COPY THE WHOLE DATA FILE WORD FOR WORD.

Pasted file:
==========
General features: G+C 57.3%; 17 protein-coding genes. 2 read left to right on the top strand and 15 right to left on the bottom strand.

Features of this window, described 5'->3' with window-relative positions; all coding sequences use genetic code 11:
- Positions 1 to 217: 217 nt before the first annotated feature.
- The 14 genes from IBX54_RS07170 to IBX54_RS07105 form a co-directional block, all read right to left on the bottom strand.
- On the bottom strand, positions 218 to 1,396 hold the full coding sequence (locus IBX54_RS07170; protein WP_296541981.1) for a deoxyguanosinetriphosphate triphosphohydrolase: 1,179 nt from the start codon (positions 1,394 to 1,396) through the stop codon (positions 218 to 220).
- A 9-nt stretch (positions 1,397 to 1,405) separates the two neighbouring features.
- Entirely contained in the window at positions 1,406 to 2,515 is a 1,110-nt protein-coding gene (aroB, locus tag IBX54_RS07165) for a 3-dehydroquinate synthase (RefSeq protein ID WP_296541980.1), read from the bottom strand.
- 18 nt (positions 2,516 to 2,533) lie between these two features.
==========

General features: G+C 57.3%; 17 protein-coding genes. 2 read left to right on the top strand and 15 right to left on the bottom strand.

Features of this window, described 5'->3' with window-relative positions; all coding sequences use genetic code 11:
- Positions 1 to 217: 217 nt before the first annotated feature.
- The 14 genes from IBX54_RS07170 to IBX54_RS07105 form a co-directional block, all read right to left on the bottom strand.
- On the bottom strand, positions 218 to 1,396 hold the full coding sequence (locus IBX54_RS07170; protein WP_296541981.1) for a deoxyguanosinetriphosphate triphosphohydrolase: 1,179 nt from the start codon (positions 1,394 to 1,396) through the stop codon (positions 218 to 220).
- A 9-nt stretch (positions 1,397 to 1,405) separates the two neighbouring features.
- Entirely contained in the window at positions 1,406 to 2,515 is a 1,110-nt protein-coding gene (aroB, locus tag IBX54_RS07165) for a 3-dehydroquinate synthase (RefSeq protein ID WP_296541980.1), read from the bottom strand.
- 18 nt (positions 2,516 to 2,533) lie between these two features.